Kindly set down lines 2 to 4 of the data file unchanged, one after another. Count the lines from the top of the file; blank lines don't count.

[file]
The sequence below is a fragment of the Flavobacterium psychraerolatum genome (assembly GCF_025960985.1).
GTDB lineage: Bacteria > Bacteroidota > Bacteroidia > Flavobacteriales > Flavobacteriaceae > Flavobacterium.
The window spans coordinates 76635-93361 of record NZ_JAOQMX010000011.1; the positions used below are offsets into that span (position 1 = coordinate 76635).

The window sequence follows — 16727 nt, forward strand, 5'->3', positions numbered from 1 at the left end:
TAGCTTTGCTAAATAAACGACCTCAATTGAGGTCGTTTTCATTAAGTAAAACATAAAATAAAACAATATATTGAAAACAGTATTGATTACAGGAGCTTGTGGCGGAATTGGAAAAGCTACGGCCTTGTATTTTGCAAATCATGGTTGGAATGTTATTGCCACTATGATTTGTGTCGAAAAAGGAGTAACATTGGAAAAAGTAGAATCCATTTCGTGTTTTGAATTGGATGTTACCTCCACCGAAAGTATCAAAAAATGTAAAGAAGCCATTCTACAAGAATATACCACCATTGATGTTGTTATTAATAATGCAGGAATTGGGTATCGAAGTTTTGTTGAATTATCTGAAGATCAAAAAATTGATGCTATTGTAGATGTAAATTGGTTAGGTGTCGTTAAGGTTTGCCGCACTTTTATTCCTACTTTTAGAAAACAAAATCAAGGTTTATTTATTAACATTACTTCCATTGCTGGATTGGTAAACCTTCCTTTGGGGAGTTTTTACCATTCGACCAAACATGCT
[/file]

GTDB lineage: Bacteria > Bacteroidota > Bacteroidia > Flavobacteriales > Flavobacteriaceae > Flavobacterium.
The window spans coordinates 76635-93361 of record NZ_JAOQMX010000011.1; the positions used below are offsets into that span (position 1 = coordinate 76635).

The window sequence follows — 16727 nt, forward strand, 5'->3', positions numbered from 1 at the left end: